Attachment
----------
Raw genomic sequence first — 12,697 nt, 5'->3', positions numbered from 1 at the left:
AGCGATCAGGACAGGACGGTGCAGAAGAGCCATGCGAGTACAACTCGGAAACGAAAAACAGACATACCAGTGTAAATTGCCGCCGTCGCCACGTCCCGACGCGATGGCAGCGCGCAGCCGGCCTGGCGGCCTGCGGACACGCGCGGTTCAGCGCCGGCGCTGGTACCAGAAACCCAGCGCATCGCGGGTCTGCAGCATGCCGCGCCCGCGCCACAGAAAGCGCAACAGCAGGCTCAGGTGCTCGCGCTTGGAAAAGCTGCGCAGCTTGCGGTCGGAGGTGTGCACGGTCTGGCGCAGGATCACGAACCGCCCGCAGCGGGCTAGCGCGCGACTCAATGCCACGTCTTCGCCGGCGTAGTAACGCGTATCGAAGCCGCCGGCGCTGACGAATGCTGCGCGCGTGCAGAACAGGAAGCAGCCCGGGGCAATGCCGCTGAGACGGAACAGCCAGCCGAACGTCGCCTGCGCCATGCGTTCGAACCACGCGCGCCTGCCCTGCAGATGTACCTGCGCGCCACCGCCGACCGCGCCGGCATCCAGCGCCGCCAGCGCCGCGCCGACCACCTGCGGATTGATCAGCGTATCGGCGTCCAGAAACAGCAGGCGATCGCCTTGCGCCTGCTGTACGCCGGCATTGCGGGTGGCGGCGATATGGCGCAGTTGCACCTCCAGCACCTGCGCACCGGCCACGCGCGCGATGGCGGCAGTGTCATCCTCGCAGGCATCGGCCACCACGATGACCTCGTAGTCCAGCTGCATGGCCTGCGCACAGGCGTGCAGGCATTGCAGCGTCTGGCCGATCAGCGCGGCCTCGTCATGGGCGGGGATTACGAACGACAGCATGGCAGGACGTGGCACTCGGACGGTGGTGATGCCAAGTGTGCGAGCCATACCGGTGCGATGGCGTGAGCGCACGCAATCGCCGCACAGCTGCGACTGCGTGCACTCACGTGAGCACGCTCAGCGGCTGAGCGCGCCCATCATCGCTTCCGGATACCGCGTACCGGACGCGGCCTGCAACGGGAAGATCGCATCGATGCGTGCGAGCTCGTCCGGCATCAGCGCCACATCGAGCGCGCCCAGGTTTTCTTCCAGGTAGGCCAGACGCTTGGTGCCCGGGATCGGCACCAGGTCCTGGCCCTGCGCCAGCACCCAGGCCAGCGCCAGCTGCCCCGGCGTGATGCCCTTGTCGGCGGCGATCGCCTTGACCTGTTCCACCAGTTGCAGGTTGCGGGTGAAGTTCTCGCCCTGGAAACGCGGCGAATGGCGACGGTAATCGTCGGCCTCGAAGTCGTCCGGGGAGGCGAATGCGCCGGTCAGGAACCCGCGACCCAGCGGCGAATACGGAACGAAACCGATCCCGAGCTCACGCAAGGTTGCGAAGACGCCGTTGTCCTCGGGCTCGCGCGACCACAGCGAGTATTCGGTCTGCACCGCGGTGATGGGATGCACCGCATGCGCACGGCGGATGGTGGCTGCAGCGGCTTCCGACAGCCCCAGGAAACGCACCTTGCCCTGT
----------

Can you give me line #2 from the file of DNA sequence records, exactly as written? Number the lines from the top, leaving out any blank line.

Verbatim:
AGCGATCAGGACAGGACGGTGCAGAAGAGCCATGCGAGTACAACTCGGAAACGAAAAACAGACATACCAGTGTAAATTGCCGCCGTCGCCACGTCCCGACGCGATGGCAGCGCGCAGCCGGCCTGGCGGCCTGCGGACACGCGCGGTTCAGCGCCGGCGCTGGTACCAGAAACCCAGCGCATCGCGGGTCTGCAGCATGCCGCGCCCGCGCCACAGAAAGCGCAACAGCAGGCTCAGGTGCTCGCGCTTGGAAAAGCTGCGCAGCTTGCGGTCGGAGGTGTGCACGGTCTGGCGCAGGATCACGAACCGCCCGCAGCGGGCTAGCGCGCGACTCAATGCCACGTCTTCGCCGGCGTAGTAACGCGTATCGAAGCCGCCGGCGCTGACGAATGCTGCGCGCGTGCAGAACAGGAAGCAGCCCGGGGCAATGCCGCTGAGACGGAACAGCCAGCCGAACGTCGCCTGCGCCATGCGTTCGAACCACGCGCGCCTGCCCTGCAGATGTACCTGCGCGCCACCGCCGACCGCGCCGGCATCCAGCGCCGCCAGCGCCGCGCCGACCACCTGCGGATTGATCAGCGTATCGGCGTCCAGAAACAGCAGGCGATCGCCTTGCGCCTGCTGTACGCCGGCATTGCGGGTGGCGGCGATATGGCGCAGTTGCACCTCCAGCACCTGCGCACCGGCCACGCGCGCGATGGCGGCAGTGTCATCCTCGCAGGCATCGGCCACCACGATGACCTCGTAGTCCAGCTGCATGGCCTGCGCACAGGCGTGCAGGCATTGCAGCGTCTGGCCGATCAGCGCGGCCTCGTCATGGGCGGGGATTACGAACGACAGCATGGCAGGACGTGGCACTCGGACGGTGGTGATGCCAAGTGTGCGAGCCATACCGGTGCGATGGCGTGAGCGCACGCAATCGCCGCACAGCTGCGACTGCGTGCACTCACGTGAGCACGCTCAGCGGCTGAGCGCGCCCATCATCGCTTCCGGATACCGCGTACCGGACGCGGCCTGCAACGGGAAGATCGCATCGATGCGTGCGAGCTCGTCCGGCATCAGCGCCACATCGAGCGCGCCCAGGTTTTCTTCCAGGTAGGCCAGACGCTTGGTGCCCGGGATCGGCACCAGGTCCTGGCCCTGCGCCAGCACCCAGGCCAGCGCCAGCTGCCCCGGCGTGATGCCCTTGTCGGCGGCGATCGCCTTGACCTGTTCCACCAGTTGCAGGTTGCGGGTGAAGTTCTCGCCCTGGAAACGCGGCGAATGGCGACGGTAATCGTCGGCCTCGAAGTCGTCCGGGGAGGCGAATGCGCCGGTCAGGAACCCGCGACCCAGCGGCGAATACGGAACGAAACCGATCCCGAGCTCACGCAAGGTTGCGAAGACGCCGTTGTCCTCGGGCTCGCGCGACCACAGCGAGTATTCGGTCTGCACCGCGGTGATGGGATGCACCGCATGCGCACGGCGGATGGTGGCTGCAGCGGCTTCCGACAGCCCCAGGAAACGCACCTTGCCCTGT